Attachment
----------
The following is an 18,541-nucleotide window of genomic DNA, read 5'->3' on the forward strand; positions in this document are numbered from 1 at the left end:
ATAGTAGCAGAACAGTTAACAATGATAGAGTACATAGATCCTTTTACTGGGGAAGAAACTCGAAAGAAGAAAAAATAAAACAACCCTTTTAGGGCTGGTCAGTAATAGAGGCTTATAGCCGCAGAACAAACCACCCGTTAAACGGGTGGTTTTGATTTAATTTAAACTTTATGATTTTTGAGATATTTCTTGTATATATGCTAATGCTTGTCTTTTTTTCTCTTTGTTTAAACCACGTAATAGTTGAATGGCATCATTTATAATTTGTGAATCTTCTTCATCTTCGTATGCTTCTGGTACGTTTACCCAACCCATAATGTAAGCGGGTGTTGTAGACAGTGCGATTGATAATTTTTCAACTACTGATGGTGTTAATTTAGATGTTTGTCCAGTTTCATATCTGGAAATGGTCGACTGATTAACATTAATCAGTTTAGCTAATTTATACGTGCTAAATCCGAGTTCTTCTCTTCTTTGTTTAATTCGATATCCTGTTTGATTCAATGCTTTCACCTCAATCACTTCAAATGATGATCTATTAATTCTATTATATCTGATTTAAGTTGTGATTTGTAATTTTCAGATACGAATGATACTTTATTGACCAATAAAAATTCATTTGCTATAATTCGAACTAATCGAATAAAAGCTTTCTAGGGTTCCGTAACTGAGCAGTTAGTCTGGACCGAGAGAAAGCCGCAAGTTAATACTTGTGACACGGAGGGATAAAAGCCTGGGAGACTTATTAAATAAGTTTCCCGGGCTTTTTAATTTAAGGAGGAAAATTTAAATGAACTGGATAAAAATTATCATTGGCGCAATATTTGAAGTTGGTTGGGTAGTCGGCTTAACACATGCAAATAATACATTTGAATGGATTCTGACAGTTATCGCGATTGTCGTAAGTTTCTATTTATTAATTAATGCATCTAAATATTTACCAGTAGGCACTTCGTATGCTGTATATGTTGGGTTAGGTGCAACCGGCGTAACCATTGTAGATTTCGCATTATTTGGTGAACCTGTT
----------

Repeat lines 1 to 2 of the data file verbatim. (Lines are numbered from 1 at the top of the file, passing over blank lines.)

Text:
The following is an 18,541-nucleotide window of genomic DNA, read 5'->3' on the forward strand; positions in this document are numbered from 1 at the left end:
ATAGTAGCAGAACAGTTAACAATGATAGAGTACATAGATCCTTTTACTGGGGAAGAAACTCGAAAGAAGAAAAAATAAAACAACCCTTTTAGGGCTGGTCAGTAATAGAGGCTTATAGCCGCAGAACAAACCACCCGTTAAACGGGTGGTTTTGATTTAATTTAAACTTTATGATTTTTGAGATATTTCTTGTATATATGCTAATGCTTGTCTTTTTTTCTCTTTGTTTAAACCACGTAATAGTTGAATGGCATCATTTATAATTTGTGAATCTTCTTCATCTTCGTATGCTTCTGGTACGTTTACCCAACCCATAATGTAAGCGGGTGTTGTAGACAGTGCGATTGATAATTTTTCAACTACTGATGGTGTTAATTTAGATGTTTGTCCAGTTTCATATCTGGAAATGGTCGACTGATTAACATTAATCAGTTTAGCTAATTTATACGTGCTAAATCCGAGTTCTTCTCTTCTTTGTTTAATTCGATATCCTGTTTGATTCAATGCTTTCACCTCAATCACTTCAAATGATGATCTATTAATTCTATTATATCTGATTTAAGTTGTGATTTGTAATTTTCAGATACGAATGATACTTTATTGACCAATAAAAATTCATTTGCTATAATTCGAACTAATCGAATAAAAGCTTTCTAGGGTTCCGTAACTGAGCAGTTAGTCTGGACCGAGAGAAAGCCGCAAGTTAATACTTGTGACACGGAGGGATAAAAGCCTGGGAGACTTATTAAATAAGTTTCCCGGGCTTTTTAATTTAAGGAGGAAAATTTAAATGAACTGGATAAAAATTATCATTGGCGCAATATTTGAAGTTGGTTGGGTAGTCGGCTTAACACATGCAAATAATACATTTGAATGGATTCTGACAGTTATCGCGATTGTCGTAAGTTTCTATTTATTAATTAATGCATCTAAATATTTACCAGTAGGCACTTCGTATGCTGTATATGTTGGGTTAGGTGCAACCGGCGTAACCATTGTAGATTTCGCATTATTTGGTGAACCTGTT